The human body is designed to function in cold weather and has mechanisms that ensure the air we breathe is at body temperature and humidified when it reaches our lungs. While excessive breathing of cold air through the mouth may cause mild irritation, it poses no real threat of damage. Our body also has built-in safeguards designed to conserve heat and increase heat production in cold environments. The most common of these mechanisms is shivering — the involuntary contraction and relaxation of skeletal muscles when the body senses a decrease in either skin or blood temperatures. Shivering keeps us warm by increasing the body’s resting rate of heat production.
That said, any environmental condition that causes significant loss of body heat is a potential threat to our health. Extremely cold weather is one of those conditions. Humans must maintain a core body temperature within relatively narrow limits. When core temperature drops below the threshold, we may experience hypothermia or frostbite.
Symptoms of hypothermia include intense shivering, slurred speech, loss of coordination and general fatigue. If core temperature dips below 94 degrees Fahrenheit (normal is 98.6 degrees), the hypothalamus — a portion of the brain that coordinates the autonomic nervous system — loses its ability to regulate body temperature. Metabolism slows and drowsiness, or even coma, may occur. This is the sensation that often overcomes mountain climbers exposed to the elements in sub-arctic conditions.
Frostbite poses a somewhat different problem. Exposed skin can freeze when its temperature is lowered below 32 degrees Fahrenheit (0 degrees Celsius). In this situation, the body kicks into survival mode and attempts to prevent further heat loss by reducing blood flow to the skin, which causes the area to cool even more rapidly. Frostbite is most common on exposed skin such as your cheeks, nose and ears, and can also occur on hands and feet. Early warning signs include numbness, loss of feeling or a stinging sensation. Continued exposure causes the skin tissue to die from lack of oxygen and nutrients. If you suspect frostbite, immediately get out of the cold and slowly warm the affected area — but don’t rub it because that can damage your skin. Seek emergency care if numbness doesn’t go away.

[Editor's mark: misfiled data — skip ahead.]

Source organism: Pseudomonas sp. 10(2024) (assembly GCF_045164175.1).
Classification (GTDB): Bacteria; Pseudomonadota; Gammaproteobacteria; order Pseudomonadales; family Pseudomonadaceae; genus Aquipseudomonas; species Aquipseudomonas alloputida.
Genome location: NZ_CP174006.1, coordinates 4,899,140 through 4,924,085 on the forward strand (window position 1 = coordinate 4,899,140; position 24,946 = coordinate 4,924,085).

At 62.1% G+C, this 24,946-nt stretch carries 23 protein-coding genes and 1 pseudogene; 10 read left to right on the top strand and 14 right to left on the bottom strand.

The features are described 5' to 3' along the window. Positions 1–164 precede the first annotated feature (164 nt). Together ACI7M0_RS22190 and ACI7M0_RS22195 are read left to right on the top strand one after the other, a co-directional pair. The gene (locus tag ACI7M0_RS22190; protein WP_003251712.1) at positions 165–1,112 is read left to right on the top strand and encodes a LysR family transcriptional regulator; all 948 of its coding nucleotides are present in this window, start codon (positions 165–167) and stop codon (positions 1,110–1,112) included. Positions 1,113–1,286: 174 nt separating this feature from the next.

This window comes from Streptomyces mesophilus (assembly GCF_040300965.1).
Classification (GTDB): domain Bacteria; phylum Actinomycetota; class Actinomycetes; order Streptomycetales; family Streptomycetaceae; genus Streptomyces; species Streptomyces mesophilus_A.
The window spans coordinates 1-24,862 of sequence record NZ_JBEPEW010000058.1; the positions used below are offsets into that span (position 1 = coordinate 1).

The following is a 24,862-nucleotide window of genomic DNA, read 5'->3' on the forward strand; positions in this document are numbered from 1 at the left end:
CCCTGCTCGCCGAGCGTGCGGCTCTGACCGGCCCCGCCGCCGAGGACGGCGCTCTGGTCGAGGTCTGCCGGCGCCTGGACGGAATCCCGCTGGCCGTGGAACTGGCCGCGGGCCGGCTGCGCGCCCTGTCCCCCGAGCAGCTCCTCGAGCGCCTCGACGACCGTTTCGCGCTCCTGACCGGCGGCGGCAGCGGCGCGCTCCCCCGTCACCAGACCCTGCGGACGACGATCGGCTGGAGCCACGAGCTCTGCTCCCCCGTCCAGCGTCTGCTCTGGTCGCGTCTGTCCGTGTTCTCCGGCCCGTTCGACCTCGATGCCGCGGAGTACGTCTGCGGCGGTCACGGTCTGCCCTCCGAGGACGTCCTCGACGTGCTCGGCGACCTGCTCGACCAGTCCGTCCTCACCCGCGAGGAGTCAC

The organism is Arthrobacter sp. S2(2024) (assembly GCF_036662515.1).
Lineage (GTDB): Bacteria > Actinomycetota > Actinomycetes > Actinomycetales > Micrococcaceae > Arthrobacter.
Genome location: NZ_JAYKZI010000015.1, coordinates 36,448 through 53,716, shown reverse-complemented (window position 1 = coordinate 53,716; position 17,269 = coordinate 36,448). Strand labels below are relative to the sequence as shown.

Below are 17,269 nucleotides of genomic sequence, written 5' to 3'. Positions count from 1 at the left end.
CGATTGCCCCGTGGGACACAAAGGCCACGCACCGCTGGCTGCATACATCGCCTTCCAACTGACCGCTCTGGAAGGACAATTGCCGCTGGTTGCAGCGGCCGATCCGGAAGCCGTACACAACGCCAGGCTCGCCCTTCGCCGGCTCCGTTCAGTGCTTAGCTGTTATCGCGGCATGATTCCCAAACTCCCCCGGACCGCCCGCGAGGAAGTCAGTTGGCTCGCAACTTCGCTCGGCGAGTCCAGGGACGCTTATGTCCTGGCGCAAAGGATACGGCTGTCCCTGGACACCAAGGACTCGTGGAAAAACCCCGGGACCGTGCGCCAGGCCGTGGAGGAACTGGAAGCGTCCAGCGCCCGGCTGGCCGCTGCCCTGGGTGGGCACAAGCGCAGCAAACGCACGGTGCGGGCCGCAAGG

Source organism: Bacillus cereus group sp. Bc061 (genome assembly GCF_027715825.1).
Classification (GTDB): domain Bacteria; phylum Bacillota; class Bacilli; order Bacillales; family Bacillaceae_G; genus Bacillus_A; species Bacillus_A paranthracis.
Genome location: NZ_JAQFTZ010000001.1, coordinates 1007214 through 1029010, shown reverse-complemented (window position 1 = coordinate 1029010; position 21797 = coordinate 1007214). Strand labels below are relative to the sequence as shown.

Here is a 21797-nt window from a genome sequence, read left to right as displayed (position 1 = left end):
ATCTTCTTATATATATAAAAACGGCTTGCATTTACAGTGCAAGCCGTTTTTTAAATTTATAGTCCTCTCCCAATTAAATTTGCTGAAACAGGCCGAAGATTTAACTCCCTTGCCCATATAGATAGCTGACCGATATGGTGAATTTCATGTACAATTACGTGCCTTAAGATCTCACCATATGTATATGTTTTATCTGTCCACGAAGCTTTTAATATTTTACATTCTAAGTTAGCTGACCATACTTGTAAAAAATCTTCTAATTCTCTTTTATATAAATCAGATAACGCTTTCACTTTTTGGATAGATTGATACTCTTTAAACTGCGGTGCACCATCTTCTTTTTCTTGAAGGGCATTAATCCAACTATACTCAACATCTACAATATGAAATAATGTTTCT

Despite the potential dangers, you don’t have to let cold weather prevent you from continuing with your normal workout routine. For most people, exercising in cold weather is safe if you take the necessary precautions and follow common sense guidelines. However, if you have medical conditions such as asthma or heart problems, check with your doctor first. The following tips can help you stay safe and warm when exercising in the cold.
Be aware of windchill
Air temperature alone is not always an accurate estimate of coldness. Windy conditions coupled with low temperatures, known as “windchill,” increases the rate of heat loss. The potential for thermal stress is even greater when there is moisture in the air. Getting wet makes you more vulnerable to the cold. I experienced this situation first-hand many years ago while climbing Mt. Washington in New Hampshire’s White Mountains. Mt. Washington, standing at 6,288 feet, is the highest peak in the northeastern United States and boasts some of the nation’s most severe weather. The second-highest surface wind speed ever officially measured in the United States, 231 mph, was recorded at the Mt. Washington observatory. When a friend and I began our hike up the mountain at 10 a.m., the temperature was 60 degrees Fahrenheit. By mid-afternoon the winds picked up and the temperature had dropped more than 20 degrees. As we climbed above the tree line, moisture-laden clouds whipped horizontally across the rocky slopes. We were soon dripping wet and freezing cold. I can still recall that my hands were so cold and fingers so numb that I could not unzip my pack to get my pocket watch. We were fortunate to arrive at an Appalachian mountain hut before ending up in more serious trouble.
Dress in layers
Several layers of light clothing can provide an insulating cushion of air that can help to retain body heat. A thin layer of synthetic material, such as polypropylene, draws sweat away from your body and is a good choice for the initial layer. Avoid cotton, which stays wet next to your skin. Next, add a layer of fleece or wool for insulation. Top this with a waterproof, breathable outer layer. You may need to experiment to find the right combination of clothing for you based on your exercise intensity. If you’re slim, you may need more insulation.
Blood flow is concentrated in the body’s core when in extreme cold weather which leaves your head, hands and feet vulnerable to frostbite. Wearing a hat will slow loss of body heat and protect your ears as well. If it’s very cold, consider wearing a scarf or ski mask to cover your face. Wearing a thin pair of glove liners under a pair of heavier gloves or mittens lined with wool or fleece will keep your hands warm. Thermal socks, or an extra pair of regular socks, are recommended.
It is important to drink plenty of fluids when exercising in cold weather just as you would in hot weather. You can become dehydrated from sweating, the drying power of the winter wind and increased urine production, but it may be less noticeable during cold weather. Consume water or sports drinks before, during and after exercise, even if you don’t feel thirsty.